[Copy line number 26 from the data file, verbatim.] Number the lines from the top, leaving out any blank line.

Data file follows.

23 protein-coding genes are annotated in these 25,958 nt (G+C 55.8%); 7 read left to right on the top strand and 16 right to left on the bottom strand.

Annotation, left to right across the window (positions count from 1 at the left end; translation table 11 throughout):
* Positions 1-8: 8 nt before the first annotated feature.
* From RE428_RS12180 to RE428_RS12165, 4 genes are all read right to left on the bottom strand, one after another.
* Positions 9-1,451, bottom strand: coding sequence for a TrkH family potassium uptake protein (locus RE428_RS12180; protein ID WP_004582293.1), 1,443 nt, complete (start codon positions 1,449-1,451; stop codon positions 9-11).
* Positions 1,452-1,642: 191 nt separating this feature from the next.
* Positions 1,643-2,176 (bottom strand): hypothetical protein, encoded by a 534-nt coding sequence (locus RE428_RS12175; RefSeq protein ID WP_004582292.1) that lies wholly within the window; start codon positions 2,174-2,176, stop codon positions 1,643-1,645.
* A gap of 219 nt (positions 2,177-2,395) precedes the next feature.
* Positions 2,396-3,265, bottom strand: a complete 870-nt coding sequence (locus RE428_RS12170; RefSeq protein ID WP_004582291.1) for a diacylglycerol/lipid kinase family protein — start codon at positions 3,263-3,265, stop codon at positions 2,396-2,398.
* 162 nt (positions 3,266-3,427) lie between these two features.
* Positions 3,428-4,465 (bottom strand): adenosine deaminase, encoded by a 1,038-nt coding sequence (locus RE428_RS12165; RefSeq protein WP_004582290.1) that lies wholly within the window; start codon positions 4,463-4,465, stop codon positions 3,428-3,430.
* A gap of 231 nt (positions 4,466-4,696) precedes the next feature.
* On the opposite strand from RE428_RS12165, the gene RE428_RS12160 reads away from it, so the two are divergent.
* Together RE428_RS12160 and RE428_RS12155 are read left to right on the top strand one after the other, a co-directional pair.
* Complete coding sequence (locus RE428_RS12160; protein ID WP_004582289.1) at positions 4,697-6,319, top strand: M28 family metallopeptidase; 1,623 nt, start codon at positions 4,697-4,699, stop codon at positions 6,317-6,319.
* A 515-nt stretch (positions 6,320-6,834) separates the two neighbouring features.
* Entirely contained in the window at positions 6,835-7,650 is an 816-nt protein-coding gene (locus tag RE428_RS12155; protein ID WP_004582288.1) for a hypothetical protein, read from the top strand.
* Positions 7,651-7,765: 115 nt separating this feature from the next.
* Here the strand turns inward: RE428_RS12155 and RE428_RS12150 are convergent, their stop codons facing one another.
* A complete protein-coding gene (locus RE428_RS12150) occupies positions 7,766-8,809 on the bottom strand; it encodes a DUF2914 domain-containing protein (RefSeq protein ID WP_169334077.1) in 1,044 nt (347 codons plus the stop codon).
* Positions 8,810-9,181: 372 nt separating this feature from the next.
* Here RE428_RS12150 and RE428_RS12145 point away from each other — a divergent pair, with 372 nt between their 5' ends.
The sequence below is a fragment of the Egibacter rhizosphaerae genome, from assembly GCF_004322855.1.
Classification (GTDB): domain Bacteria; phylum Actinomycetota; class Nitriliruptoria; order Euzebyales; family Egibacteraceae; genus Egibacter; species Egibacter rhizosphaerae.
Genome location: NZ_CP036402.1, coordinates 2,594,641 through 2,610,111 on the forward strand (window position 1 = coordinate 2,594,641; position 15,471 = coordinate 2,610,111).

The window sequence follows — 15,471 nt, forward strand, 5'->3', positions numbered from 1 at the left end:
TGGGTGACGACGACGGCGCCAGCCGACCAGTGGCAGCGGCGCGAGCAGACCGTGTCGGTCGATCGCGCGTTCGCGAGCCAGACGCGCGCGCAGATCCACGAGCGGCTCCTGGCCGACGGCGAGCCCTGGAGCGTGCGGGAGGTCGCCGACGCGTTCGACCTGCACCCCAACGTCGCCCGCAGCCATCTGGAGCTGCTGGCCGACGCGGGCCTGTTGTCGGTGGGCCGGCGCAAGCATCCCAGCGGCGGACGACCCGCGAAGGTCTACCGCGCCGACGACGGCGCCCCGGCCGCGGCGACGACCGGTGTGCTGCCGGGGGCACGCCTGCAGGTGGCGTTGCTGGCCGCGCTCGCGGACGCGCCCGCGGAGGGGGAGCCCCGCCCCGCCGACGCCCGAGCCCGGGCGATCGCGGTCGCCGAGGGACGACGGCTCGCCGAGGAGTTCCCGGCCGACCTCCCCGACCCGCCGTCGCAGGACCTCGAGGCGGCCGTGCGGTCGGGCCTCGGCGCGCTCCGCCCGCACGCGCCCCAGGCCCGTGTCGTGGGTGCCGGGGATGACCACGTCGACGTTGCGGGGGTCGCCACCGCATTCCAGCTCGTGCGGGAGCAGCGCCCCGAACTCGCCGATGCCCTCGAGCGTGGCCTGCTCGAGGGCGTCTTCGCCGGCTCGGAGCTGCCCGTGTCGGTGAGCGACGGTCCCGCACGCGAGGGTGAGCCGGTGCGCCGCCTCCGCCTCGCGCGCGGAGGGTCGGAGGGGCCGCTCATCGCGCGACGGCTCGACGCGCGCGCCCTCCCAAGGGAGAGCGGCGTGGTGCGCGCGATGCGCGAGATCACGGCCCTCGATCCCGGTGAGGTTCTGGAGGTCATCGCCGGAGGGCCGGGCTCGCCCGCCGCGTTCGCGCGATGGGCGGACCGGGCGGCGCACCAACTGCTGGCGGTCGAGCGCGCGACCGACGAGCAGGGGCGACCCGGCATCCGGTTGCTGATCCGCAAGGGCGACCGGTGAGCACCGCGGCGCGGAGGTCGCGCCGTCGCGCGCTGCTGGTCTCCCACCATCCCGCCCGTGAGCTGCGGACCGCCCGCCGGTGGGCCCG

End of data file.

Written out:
The window sequence follows — 15,471 nt, forward strand, 5'->3', positions numbered from 1 at the left end: